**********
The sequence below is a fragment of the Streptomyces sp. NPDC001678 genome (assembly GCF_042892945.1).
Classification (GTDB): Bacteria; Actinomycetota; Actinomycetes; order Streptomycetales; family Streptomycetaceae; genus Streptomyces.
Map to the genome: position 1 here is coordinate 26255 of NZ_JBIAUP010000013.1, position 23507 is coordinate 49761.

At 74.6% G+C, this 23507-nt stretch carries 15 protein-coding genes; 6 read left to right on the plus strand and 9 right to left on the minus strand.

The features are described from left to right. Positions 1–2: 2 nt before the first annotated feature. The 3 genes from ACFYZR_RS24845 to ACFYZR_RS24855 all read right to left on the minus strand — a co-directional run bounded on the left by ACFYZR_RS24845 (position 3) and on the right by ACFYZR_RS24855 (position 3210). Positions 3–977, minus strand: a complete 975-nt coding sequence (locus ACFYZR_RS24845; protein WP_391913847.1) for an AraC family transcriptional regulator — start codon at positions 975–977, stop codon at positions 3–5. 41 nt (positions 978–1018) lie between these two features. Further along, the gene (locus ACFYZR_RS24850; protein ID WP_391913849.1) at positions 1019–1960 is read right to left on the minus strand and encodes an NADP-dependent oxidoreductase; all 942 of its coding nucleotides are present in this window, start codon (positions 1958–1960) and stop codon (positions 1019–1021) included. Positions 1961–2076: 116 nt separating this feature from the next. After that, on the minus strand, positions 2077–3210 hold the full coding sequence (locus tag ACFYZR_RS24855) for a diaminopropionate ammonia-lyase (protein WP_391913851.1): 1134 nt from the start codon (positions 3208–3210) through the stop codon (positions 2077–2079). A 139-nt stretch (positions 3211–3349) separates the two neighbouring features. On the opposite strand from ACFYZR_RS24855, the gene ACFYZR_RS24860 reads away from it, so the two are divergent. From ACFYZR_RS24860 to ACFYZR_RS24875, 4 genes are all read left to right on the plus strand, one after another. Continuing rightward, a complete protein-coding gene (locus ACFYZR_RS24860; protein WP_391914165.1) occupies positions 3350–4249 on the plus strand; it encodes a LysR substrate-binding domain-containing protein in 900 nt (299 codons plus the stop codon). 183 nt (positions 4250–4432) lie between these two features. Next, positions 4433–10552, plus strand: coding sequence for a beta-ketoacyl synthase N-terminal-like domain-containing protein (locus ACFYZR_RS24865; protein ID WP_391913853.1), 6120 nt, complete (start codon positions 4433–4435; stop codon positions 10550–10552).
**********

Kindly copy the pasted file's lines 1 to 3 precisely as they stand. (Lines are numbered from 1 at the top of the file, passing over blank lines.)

The sequence below is a fragment of the Streptomyces sp. NPDC001678 genome (assembly GCF_042892945.1).
Classification (GTDB): Bacteria; Actinomycetota; Actinomycetes; order Streptomycetales; family Streptomycetaceae; genus Streptomyces.
Map to the genome: position 1 here is coordinate 26255 of NZ_JBIAUP010000013.1, position 23507 is coordinate 49761.